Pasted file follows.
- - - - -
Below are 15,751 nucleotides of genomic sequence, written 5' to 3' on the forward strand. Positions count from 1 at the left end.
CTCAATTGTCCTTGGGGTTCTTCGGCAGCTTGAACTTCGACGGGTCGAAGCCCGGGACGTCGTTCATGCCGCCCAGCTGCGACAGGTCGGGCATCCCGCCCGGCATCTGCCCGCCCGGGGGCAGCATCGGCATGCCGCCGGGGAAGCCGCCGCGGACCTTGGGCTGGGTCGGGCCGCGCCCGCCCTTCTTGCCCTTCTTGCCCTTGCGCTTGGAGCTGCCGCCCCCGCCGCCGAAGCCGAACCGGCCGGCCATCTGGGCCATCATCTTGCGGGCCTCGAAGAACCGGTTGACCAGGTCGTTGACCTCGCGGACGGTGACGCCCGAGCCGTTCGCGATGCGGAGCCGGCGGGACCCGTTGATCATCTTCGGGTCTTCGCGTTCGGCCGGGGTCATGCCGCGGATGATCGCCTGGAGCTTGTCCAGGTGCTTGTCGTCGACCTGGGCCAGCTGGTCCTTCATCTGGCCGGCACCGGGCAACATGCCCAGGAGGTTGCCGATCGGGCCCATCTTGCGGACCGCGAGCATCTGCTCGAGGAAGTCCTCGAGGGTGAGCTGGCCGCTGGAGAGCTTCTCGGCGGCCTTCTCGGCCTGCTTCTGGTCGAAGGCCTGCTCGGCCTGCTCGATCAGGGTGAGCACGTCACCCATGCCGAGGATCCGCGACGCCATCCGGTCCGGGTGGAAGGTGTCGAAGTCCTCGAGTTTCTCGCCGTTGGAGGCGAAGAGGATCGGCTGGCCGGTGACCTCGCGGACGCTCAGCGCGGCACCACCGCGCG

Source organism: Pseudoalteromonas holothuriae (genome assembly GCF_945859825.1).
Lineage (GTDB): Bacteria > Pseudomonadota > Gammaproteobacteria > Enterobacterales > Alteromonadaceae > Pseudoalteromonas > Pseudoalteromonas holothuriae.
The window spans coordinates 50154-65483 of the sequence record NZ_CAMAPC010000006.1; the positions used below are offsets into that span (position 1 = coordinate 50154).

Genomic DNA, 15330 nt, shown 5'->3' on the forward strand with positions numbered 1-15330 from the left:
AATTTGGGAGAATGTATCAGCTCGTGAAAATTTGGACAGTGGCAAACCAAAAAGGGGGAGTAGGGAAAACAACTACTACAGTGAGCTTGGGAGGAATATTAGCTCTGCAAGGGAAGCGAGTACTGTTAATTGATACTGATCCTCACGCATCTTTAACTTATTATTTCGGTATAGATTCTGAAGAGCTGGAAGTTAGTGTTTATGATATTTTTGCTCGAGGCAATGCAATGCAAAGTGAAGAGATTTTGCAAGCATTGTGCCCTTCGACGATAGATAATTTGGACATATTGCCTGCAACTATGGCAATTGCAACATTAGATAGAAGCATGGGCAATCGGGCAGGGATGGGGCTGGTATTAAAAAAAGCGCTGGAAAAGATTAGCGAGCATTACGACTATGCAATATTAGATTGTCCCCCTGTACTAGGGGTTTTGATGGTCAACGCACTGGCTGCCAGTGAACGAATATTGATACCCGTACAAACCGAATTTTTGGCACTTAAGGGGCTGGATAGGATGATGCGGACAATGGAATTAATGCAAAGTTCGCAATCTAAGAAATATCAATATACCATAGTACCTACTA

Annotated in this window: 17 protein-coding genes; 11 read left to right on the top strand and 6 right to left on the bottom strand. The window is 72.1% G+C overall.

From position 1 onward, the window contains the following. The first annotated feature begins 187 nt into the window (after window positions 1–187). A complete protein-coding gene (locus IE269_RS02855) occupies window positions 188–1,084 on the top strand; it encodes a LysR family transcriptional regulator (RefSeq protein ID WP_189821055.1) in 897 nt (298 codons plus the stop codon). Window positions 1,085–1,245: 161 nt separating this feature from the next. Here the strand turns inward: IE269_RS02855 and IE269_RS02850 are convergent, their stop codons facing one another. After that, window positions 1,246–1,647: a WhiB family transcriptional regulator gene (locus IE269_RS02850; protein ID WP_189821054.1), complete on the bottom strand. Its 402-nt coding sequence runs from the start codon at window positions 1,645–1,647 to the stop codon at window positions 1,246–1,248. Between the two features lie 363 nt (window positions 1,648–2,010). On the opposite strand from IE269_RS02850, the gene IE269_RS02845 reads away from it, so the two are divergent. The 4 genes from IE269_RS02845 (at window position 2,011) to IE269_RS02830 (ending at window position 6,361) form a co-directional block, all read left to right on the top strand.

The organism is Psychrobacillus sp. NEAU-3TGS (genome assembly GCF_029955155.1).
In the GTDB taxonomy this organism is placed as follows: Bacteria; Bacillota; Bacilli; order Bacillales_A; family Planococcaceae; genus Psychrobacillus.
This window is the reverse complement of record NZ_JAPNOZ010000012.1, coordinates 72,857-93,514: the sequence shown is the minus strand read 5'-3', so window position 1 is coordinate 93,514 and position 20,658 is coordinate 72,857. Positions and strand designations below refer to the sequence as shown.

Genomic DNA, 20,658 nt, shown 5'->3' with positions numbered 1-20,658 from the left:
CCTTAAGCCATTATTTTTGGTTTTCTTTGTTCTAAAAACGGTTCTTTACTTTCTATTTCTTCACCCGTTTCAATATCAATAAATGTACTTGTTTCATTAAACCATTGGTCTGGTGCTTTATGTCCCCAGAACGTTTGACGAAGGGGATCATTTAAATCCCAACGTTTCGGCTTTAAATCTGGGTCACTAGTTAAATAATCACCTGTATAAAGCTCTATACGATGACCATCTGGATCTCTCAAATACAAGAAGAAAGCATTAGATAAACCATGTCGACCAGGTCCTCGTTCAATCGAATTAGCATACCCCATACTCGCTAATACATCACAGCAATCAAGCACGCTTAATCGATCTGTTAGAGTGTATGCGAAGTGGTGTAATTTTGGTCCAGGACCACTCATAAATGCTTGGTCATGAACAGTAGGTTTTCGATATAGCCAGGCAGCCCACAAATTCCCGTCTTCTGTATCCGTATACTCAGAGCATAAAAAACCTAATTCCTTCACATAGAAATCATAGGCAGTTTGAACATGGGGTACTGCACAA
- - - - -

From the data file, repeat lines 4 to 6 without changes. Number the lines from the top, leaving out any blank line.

Lineage (GTDB): Bacteria > Pseudomonadota > Gammaproteobacteria > Enterobacterales > Alteromonadaceae > Pseudoalteromonas > Pseudoalteromonas holothuriae.
The window spans coordinates 50154-65483 of the sequence record NZ_CAMAPC010000006.1; the positions used below are offsets into that span (position 1 = coordinate 50154).

Genomic DNA, 15330 nt, shown 5'->3' on the forward strand with positions numbered 1-15330 from the left: